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    Published on: May 2, 2016

    by Kevin Coupe

    The Chicago Tribune reports that PepsiCo-owned Cracker Jack "is replacing what have lately been crummy little trinkets like temporary tattoos with crummy little matrix bar codes for things you can play with on your phone."

    "The new Prize Inside allows families to enjoy their favorite baseball moments through a new one-of-a-kind mobile experience, leveraging digital technology to bring the iconic Prize Inside to life," says Haston Lewis, the company's director of marketing.

    Now, the story notes that Cracker Jack, in part because of concerns about public safety (at one time, the prizes were actually made out of lead), has gradually lowered the quality of the prizes. This new move is part of an ongoing effort to make Cracker Jack seem more contemporary ... though having the Tribune suggest that the digital prize is just as "crummy" as a temporary tattoo probably wasn't in the game plan.

    The Eye-Opening lesson, I think, is that just making something digital doesn't necessarily make something modern, or relevant. Products actually have to be relevant.
    KC's View:

    Published on: May 2, 2016

    The Chicago Tribune has a story about how "grocery stores are investing in health and wellness professionals, including registered dietitians, to help customers navigate the myriad decisions on each shopping trip," believing that such investments can help them generate more sales and profits.

    The story notes that there are some 11,000 US grocery stores currently served by dietitians, though many of those companies use corporate dietitians and some dietitians cover multiple stores. Increasingly, however, these nutrition professionals are being deployed in stores "to engage with customers."

    The Tribune writes that "about 96 percent of grocery stores are committed to expanding health and wellness programs, according to a 2014 report by the Food Marketing Institute, which surveyed 29 grocery chains estimated to represent about 6,800 stores. And 62 percent of stores surveyed employ store dietitians to help them achieve that goal."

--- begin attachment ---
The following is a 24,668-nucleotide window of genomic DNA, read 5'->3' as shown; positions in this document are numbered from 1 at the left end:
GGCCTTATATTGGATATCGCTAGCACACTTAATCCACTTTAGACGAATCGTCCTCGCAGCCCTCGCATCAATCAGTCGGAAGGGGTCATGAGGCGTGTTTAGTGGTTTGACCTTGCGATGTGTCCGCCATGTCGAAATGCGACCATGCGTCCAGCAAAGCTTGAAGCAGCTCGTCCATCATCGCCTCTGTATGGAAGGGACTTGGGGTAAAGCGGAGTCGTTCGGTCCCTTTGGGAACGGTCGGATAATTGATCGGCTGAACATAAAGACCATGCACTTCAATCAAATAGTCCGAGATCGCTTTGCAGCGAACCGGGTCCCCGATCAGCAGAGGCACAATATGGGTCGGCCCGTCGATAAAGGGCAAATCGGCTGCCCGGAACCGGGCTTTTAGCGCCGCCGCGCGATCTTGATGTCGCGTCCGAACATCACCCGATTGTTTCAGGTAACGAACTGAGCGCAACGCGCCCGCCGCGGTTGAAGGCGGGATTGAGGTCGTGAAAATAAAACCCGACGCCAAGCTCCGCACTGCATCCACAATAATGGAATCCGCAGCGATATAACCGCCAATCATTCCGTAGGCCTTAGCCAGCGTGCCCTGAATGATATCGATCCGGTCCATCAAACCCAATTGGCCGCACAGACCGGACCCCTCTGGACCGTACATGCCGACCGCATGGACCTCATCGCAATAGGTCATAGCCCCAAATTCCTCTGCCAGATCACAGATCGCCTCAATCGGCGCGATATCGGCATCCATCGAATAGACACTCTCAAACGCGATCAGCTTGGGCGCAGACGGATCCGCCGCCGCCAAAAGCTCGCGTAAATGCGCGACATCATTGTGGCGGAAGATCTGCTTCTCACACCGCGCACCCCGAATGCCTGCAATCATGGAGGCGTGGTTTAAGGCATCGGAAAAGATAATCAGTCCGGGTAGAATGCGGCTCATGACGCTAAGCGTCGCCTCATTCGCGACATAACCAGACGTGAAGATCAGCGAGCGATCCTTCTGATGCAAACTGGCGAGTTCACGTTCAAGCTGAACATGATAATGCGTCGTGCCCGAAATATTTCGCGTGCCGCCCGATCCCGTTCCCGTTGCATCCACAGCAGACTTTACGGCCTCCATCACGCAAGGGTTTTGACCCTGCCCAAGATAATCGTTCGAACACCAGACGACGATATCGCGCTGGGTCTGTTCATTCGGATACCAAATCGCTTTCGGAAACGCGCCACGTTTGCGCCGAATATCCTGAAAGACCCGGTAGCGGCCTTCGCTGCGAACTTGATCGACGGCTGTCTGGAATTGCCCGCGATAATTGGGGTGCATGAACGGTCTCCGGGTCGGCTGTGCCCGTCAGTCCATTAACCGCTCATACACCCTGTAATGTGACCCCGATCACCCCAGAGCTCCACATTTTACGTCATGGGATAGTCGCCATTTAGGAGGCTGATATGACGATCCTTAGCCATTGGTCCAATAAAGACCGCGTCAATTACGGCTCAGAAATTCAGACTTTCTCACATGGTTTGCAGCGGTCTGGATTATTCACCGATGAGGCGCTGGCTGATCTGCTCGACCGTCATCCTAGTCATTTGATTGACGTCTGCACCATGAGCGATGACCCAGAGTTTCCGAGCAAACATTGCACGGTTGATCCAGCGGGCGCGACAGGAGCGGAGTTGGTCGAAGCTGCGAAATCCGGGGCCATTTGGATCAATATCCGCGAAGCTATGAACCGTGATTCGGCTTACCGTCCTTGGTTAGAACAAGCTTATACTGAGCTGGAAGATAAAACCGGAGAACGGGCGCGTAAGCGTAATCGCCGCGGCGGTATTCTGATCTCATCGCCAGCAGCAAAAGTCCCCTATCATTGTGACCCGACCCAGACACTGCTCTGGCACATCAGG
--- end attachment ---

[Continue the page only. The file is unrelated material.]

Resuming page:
KC's View:
    It was a few years ago that my friend Phil Lempert founded a trade group called the Retail Dietitians Business Alliance, which is designed to help enable this trend as well as provide continuing education for the dietitians. Smart move, I think, because it puts a broader and more vivid face on a trend that otherwise might be marginalized by some in the food business.

    We've had some discussion here recently about retail jobs that go away as some functions become more mechanized and consumers move toward e-commerce. But not all the jobs have to go away ... dietitians can be hired and people can be educated to do these jobs, which at their core are customer service roles that can create relationship with shoppers that can transcend technology. To reiterate a phrase I seem to use a lot, it is about not just being a source of product, but evolving into being a resource for the shopper.

    Published on: May 2, 2016

    MarketWatch reports that Walgreen - while not a licensed provider of medical marijuana - has been using its blog to write about its benefits, while advising readers to consult their physicians.

    Dahlia Sultan, a pharmacy resident at the University of Illinois and Walgreens, used the company blog recently to cite studies from the National Cancer Institute and the National Center for Biotechnology Information, writing, “Research has ... shown marijuana provides pain relief in ways traditional medicines don’t. Medical marijuana can improve appetite and relieve nausea in those who have cancer and may help relieve symptoms such as muscle stiffness in people who have multiple sclerosis.”

    The MarketWatch story notes that "few national brands have openly discussed legal cannabis, though that may change, experts say, as demand increases for it. Twenty-three states have legalized marijuana for medical use, and four states and the District of Columbia have legalized recreational cannabis." The legal marijuana industry is expected to continue growing, with legal sales in 2016 projected to reach $6.7 billion, up from $5.4 billion in 2015.
    KC's View:
    To be honest, I haven't made up my mind how I feel about recreational marijuana legalization, but I do think it'll be interesting to see how major retailers deal with it if it happens on some sort of broad scale. It won;t just be the product itself, but the accoutrements; will we see bong sections at Walmart or Walgreen?